India has become the latest country to fine Alphabet Inc.’s (GOOGL) Google for abusing its status as the world’s most popular search engine.
On Thursday, the Competition Commission of India (CCI) ruled that Google used its dominance in online web search and internet advertising markets unfairly to further its own financial gain. In one example, the CCI found that the tech giant deliberately placed its commercial flight search function above competitor websites in order to pocket commission payments.
India’s antitrust watchdog responded to its investigation by ordering Google to pay a 1.36 billion rupees ($21 million) fine.
“Google was found to be indulging in practices of search bias and by doing so, it causes harm to its competitors as well as to users,” the CCI said. “Google was leveraging its dominance in the market for online general web search, to strengthen its position in the market for online syndicate search services.”
Google said it now plans to review the “narrow concerns” identified by the CCI. “The Competition Commission of India has confirmed that, on the majority of issues it examined, our conduct complies with Indian competition laws,” a spokesperson at the Mountain View, California-based company said: “We are reviewing the narrow concerns identified by the Commission and will assess our next steps.”
The CCI fine size was calculated as 5 percent of the average total revenues that Google generated over three years from its Indian operations. The tech giant has been ordered to pay the penalty within 60 days. (See also: Could An Antitrust Investigation Destroy Google?)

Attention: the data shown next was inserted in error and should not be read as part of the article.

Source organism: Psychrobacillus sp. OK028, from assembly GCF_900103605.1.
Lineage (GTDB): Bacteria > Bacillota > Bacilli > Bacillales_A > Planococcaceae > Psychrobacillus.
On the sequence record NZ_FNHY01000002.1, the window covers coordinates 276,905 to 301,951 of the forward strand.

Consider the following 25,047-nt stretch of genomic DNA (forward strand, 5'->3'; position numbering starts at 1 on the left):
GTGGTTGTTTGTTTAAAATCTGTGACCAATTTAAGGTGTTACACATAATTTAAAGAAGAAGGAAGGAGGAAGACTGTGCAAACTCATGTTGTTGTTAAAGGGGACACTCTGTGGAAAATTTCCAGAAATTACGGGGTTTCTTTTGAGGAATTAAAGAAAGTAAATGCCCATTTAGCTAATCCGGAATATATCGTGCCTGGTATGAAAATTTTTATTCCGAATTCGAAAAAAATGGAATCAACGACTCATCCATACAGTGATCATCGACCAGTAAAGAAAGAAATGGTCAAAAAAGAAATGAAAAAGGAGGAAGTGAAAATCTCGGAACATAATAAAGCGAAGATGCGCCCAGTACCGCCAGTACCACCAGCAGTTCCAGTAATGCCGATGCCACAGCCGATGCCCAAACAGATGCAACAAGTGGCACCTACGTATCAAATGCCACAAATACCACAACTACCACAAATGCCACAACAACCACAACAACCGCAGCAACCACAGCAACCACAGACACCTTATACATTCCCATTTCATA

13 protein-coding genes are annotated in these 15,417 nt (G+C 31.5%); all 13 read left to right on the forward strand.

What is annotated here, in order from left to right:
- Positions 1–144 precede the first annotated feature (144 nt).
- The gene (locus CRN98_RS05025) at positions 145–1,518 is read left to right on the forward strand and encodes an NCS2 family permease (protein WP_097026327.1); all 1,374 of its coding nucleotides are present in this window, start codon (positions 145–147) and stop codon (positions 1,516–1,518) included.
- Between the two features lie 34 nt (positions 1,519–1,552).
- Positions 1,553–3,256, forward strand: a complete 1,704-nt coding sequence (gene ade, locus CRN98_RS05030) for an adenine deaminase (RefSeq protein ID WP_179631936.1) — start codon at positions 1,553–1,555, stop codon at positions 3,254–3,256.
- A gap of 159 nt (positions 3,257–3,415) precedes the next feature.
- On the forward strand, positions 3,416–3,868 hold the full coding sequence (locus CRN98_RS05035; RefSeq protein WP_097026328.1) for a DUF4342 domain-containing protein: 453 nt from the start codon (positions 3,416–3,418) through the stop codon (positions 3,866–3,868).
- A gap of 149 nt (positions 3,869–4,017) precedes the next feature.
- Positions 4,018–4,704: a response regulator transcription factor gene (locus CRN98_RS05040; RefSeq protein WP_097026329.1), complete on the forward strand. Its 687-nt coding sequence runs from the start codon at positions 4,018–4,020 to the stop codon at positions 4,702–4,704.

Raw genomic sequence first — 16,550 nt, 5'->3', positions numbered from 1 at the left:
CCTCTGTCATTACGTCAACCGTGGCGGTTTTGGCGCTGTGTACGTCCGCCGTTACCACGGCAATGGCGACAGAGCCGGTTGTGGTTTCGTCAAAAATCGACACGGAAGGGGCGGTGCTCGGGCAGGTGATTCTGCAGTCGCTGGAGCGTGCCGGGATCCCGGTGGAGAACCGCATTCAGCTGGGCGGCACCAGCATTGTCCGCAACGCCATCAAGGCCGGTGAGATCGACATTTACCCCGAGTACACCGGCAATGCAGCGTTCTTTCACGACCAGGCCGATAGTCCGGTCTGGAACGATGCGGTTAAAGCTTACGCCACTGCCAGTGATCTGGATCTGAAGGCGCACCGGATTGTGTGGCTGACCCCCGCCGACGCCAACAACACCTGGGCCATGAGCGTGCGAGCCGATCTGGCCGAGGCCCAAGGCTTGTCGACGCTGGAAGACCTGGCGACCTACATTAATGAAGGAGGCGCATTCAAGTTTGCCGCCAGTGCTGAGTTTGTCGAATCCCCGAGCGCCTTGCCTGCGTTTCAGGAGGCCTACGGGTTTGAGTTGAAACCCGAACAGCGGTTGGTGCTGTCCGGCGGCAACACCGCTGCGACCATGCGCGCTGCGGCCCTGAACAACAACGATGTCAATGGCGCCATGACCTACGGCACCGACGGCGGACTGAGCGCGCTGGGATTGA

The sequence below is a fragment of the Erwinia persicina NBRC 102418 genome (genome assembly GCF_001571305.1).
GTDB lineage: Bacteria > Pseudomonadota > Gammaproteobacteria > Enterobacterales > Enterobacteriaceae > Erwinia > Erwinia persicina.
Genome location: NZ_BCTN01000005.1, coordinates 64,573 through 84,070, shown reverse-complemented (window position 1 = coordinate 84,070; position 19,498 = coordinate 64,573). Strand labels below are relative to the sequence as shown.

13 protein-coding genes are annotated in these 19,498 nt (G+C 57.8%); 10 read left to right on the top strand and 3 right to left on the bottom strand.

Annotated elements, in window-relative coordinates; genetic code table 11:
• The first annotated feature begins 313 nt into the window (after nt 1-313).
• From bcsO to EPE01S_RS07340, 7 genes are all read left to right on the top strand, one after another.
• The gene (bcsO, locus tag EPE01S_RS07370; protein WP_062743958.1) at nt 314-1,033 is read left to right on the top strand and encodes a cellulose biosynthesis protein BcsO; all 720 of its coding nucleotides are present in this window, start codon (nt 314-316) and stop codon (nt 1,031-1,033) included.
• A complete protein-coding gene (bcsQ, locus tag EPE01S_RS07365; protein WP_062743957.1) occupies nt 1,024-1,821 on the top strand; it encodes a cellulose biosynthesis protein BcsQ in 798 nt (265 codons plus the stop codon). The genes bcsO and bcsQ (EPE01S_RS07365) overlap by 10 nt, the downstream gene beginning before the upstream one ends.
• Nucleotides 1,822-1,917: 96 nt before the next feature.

India’s antitrust watchdog started investigating Google back in 2012 after receiving complaints from matchmaking website Bharat Matrimony and a not-for-profit campaign group, Consumer Unity and Trust Society. A partner at the law firm that represented Bharat Matrimony in the case, Naval Chopra, questioned the size of the fine imposed on Google.
“Whilst finding Google to have abused its dominant position, the CCI has nonetheless exercised restraint in recognizing the dynamic nature of online markets and not found Google guilty of every allegation,” Chopra told Reuters.
The CCI’s order represents the latest antitrust setback for Google. Last year, the tech giant was hit with a record 2.4 billion euro ($3 billion) fine from the European Commission after it was found guilty of giving “an illegal advantage” to its comparison shopping service. Google has appealed against the fine. (See also: Google Slapped With $2.7 Billion EU Antitrust Fine.)